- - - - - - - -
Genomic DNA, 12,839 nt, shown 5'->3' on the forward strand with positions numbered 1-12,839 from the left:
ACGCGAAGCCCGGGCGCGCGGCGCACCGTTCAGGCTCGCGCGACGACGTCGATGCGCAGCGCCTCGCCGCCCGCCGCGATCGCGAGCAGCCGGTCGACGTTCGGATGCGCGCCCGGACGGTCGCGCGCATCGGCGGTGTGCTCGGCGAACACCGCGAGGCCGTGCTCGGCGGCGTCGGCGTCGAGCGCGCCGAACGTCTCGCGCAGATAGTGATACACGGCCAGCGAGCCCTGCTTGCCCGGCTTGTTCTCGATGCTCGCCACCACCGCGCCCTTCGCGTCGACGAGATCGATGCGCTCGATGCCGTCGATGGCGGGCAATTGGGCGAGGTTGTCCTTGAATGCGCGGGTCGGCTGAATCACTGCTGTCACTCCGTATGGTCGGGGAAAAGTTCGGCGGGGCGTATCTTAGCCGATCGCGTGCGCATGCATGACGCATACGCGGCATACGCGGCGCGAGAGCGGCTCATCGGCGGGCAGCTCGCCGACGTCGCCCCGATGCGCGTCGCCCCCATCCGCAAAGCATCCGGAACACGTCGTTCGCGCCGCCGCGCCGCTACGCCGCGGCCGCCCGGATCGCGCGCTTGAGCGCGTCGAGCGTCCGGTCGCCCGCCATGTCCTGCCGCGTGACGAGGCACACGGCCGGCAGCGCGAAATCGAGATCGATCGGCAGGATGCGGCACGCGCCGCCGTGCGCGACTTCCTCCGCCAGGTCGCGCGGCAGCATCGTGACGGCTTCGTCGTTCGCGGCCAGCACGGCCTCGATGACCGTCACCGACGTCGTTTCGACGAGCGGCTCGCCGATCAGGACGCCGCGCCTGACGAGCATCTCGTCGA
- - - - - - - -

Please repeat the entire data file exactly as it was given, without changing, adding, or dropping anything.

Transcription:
Genomic DNA, 12,839 nt, shown 5'->3' on the forward strand with positions numbered 1-12,839 from the left:
ACGCGAAGCCCGGGCGCGCGGCGCACCGTTCAGGCTCGCGCGACGACGTCGATGCGCAGCGCCTCGCCGCCCGCCGCGATCGCGAGCAGCCGGTCGACGTTCGGATGCGCGCCCGGACGGTCGCGCGCATCGGCGGTGTGCTCGGCGAACACCGCGAGGCCGTGCTCGGCGGCGTCGGCGTCGAGCGCGCCGAACGTCTCGCGCAGATAGTGATACACGGCCAGCGAGCCCTGCTTGCCCGGCTTGTTCTCGATGCTCGCCACCACCGCGCCCTTCGCGTCGACGAGATCGATGCGCTCGATGCCGTCGATGGCGGGCAATTGGGCGAGGTTGTCCTTGAATGCGCGGGTCGGCTGAATCACTGCTGTCACTCCGTATGGTCGGGGAAAAGTTCGGCGGGGCGTATCTTAGCCGATCGCGTGCGCATGCATGACGCATACGCGGCATACGCGGCGCGAGAGCGGCTCATCGGCGGGCAGCTCGCCGACGTCGCCCCGATGCGCGTCGCCCCCATCCGCAAAGCATCCGGAACACGTCGTTCGCGCCGCCGCGCCGCTACGCCGCGGCCGCCCGGATCGCGCGCTTGAGCGCGTCGAGCGTCCGGTCGCCCGCCATGTCCTGCCGCGTGACGAGGCACACGGCCGGCAGCGCGAAATCGAGATCGATCGGCAGGATGCGGCACGCGCCGCCGTGCGCGACTTCCTCCGCCAGGTCGCGCGGCAGCATCGTGACGGCTTCGTCGTTCGCGGCCAGCACGGCCTCGATGACCGTCACCGACGTCGTTTCGACGAGCGGCTCGCCGATCAGGACGCCGCGCCTGACGAGCATCTCGTCGA